Being a former Southern CA runner myself, I was absolutely amazed when I watched a Corona Del Mar girls cross country dual meet a few years ago. There were literally 100+ frosh soph/JV girls all trying to beat the #7 varsity girl's time. It was amazing to see the competition.

Look at the Saugus JV girls team. This is a team that is one of the best in the nation. Every girl on that team knows that they will have to put in a lot of running if they want to be up there.

However, it takes a while to get to "this level", where you have so many runners working harder because the runners around them work harder. I believe it is possible to see this change in Northern CA as well... it is just much more apparent in Southern CA.

Albert Caruana said...

Great post. Thanks for sharing.

Anonymous said...

Personally I think this quotation was a sign of disrespect not only toward the Bellarmine squad, but to all of CCS. Year after year CCS provides fantastic runners, but without the school size like the south we are unable to have as complete teams. That doesn't mean we don't take the sport seriously, look at the end of track this year for the 3200m. All runners in that race ran cross country and they produced one of the fastest section finals for that event. Also I think a huge difference has to do with the school boundaries up here that forces kids to go to certain schools that may prevent them from fulfilling their potential. Anyways I hope Mt.View wins the state championship and maybe that will quite those guys down south.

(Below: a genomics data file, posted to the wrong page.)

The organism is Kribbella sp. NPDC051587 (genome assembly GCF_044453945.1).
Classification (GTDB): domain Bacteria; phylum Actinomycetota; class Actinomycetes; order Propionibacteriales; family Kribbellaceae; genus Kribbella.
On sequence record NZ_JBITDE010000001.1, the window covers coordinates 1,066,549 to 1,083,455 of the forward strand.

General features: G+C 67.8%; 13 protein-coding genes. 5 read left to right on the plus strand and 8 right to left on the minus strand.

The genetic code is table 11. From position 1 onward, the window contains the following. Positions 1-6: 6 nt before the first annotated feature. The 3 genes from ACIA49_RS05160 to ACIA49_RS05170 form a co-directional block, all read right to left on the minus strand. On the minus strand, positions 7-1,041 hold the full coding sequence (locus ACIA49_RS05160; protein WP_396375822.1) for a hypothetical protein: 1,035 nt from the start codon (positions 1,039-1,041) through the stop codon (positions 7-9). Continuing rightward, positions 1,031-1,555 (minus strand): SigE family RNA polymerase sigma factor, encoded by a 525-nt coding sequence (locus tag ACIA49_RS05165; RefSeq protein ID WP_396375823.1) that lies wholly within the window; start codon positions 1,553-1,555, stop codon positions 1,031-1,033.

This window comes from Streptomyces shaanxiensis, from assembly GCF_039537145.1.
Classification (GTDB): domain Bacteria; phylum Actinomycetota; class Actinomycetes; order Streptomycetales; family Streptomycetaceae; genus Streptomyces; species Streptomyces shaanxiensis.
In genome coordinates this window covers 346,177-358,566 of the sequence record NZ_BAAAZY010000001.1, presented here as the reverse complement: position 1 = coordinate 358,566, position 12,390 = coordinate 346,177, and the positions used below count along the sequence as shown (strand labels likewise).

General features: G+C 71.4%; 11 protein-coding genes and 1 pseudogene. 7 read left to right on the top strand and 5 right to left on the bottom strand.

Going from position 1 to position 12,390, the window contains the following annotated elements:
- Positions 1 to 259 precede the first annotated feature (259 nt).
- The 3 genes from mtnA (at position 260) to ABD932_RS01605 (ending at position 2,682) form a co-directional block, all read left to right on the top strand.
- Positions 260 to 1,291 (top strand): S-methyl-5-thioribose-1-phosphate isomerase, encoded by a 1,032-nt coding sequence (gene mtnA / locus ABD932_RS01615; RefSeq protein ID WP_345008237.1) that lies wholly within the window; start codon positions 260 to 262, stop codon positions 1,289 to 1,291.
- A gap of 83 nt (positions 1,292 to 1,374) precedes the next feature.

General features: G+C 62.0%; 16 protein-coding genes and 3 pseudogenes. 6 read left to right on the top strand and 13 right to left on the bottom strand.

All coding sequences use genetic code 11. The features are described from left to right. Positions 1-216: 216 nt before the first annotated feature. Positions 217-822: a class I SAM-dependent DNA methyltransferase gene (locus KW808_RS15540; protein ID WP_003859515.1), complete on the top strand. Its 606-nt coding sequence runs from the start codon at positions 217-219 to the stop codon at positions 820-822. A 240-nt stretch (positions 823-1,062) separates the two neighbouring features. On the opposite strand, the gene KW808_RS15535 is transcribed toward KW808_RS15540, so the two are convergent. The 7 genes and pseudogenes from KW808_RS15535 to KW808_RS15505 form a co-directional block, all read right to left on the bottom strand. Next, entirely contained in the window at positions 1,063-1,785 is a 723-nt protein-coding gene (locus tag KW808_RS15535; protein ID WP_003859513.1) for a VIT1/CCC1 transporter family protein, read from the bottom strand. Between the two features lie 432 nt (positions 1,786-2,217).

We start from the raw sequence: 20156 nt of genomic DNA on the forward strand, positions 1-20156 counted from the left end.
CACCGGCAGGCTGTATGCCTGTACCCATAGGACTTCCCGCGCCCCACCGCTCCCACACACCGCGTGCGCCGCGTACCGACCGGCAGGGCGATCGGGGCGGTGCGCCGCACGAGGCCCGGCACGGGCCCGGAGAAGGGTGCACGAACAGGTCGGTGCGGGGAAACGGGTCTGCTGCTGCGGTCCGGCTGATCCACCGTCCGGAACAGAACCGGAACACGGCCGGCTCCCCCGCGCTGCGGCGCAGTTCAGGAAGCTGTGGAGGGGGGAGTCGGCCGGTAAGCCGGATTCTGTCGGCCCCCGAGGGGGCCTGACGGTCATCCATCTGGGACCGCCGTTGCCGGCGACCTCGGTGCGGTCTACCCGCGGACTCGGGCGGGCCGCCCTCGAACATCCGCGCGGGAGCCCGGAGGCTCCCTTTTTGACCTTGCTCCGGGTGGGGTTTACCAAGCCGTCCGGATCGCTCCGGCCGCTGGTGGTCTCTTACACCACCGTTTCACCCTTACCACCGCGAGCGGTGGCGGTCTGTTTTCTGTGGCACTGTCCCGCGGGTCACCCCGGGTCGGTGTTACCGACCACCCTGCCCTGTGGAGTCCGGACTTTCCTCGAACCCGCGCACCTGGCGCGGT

Anonymous said...

Poor choice of words that cross country in CCS is a PE class. The majority of schools in the Nor Cal have less than 1500 students in their entire school. This means that while 2-3 runners of quality may surface it is difficult to field 5 quality runners to compete against the southern section. Some of the school's mentioned here have athletes transferring into their school just to run. Other schools have huge numbers. When you have 75 athletes coming out for XC from a school population of 2500+ its a lot easier to get 5 good runners, as compared to the school with 1200 that gets 20-30 runners.

All I know is that I work hard to get each athlete to reach their full potential. And for the record, I know personally about 10-15 teams that work their ass off and don't treat their sport like PE.

Anonymous said...

Coach Ibarra here from North Monterey County...
Albert, I think you hit the nail right on the head... We could complain about the size differentials (our team has been on the unlucky side of those divisions in the past) but until someone makes a smart moves and makes the divisions at state equal across the board you play the hand you are dealt...
You hit some great points... For us, the success has come mostly because the bar is set very high... Daily practice all the way to the state meet race we have a clear purpose and we're striving to reach that goal... every year is different and teams change but as a whole, we strive for the state meet and to run very well there, period. We use league meets, invites and such as simple steps along the way... Work hard, set high goals and rock and roll! We missed the state meet last year for the first time in many years and I can tell you, it was a tough pill to swallow for many. Now we'll see if they learned anything from it this season! Fun, fun!!
PS I do think the PE comment was out of line. Not sure who the coach was but that comment does not reflect our section. I'm very proud of what CCS puts out there year in and year out and some of the best programs in the state are right in our back yard!
Coach Ibarra

Anonymous said...